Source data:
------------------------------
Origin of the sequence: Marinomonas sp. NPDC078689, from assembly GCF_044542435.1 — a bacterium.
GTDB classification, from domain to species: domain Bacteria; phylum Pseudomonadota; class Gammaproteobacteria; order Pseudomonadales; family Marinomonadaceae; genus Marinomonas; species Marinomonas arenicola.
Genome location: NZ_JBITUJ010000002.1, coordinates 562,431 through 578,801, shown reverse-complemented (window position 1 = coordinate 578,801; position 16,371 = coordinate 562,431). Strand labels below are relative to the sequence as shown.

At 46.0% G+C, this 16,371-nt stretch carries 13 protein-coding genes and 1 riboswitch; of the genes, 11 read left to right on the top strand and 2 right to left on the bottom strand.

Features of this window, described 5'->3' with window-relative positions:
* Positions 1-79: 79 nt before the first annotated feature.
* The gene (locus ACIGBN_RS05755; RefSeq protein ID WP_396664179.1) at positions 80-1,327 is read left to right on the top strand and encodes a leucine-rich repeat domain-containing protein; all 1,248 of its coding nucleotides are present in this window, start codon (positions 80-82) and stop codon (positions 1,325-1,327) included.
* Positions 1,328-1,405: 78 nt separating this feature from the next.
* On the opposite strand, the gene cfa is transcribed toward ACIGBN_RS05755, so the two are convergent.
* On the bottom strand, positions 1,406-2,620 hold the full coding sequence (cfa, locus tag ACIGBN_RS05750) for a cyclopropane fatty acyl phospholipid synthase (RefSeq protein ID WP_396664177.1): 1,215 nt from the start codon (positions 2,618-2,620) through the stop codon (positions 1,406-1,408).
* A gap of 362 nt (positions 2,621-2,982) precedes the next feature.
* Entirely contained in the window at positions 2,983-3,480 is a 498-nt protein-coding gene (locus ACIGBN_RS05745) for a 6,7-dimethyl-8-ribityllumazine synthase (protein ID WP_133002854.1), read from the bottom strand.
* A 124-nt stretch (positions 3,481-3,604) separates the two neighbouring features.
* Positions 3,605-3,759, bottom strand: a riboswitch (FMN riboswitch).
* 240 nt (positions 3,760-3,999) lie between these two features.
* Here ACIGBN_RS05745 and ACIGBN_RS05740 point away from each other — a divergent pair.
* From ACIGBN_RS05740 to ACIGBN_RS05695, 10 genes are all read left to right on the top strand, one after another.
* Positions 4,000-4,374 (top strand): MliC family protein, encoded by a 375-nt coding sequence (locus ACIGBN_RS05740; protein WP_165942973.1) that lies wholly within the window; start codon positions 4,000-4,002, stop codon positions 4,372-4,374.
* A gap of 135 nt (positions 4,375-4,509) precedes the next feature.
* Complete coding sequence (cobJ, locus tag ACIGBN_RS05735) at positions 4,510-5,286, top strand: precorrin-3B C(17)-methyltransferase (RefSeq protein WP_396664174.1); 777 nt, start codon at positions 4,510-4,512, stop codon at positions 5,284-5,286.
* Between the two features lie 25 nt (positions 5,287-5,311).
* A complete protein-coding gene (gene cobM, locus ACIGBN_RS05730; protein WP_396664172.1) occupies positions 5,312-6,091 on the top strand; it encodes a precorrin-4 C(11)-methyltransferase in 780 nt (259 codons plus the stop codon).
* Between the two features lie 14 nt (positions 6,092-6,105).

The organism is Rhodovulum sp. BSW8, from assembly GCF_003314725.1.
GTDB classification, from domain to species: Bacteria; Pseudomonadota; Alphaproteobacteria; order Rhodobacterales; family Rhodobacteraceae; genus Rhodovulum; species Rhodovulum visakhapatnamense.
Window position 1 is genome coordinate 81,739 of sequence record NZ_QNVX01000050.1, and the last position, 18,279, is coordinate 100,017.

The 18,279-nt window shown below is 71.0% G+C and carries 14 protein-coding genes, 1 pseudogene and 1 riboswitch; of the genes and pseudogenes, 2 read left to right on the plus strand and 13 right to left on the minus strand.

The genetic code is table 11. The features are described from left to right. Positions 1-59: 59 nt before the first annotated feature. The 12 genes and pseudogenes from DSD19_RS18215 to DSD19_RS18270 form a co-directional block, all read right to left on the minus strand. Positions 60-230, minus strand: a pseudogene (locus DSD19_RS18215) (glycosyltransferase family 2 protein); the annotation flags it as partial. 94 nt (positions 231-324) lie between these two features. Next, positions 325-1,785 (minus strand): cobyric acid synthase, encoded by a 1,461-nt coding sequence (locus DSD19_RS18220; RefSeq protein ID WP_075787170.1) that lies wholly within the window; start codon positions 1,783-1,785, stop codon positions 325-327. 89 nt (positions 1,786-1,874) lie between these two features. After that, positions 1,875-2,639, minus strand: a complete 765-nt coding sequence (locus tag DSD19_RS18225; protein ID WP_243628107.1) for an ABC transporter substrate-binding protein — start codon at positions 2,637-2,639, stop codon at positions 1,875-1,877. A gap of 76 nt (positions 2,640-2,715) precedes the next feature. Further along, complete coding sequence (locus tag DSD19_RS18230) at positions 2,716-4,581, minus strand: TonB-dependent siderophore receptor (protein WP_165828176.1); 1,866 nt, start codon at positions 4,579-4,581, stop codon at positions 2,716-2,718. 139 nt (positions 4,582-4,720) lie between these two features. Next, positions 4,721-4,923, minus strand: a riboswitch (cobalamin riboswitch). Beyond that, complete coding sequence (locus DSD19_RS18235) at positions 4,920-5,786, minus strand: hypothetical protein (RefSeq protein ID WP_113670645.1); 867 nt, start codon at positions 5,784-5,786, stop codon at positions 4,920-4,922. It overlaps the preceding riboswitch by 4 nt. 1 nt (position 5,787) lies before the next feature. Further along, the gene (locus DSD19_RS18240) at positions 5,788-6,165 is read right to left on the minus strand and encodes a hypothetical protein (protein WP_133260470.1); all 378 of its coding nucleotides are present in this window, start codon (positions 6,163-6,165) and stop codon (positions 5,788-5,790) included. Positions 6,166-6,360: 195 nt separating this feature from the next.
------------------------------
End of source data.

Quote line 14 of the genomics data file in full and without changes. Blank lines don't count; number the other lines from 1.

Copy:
* Positions 3,605-3,759, bottom strand: a riboswitch (FMN riboswitch).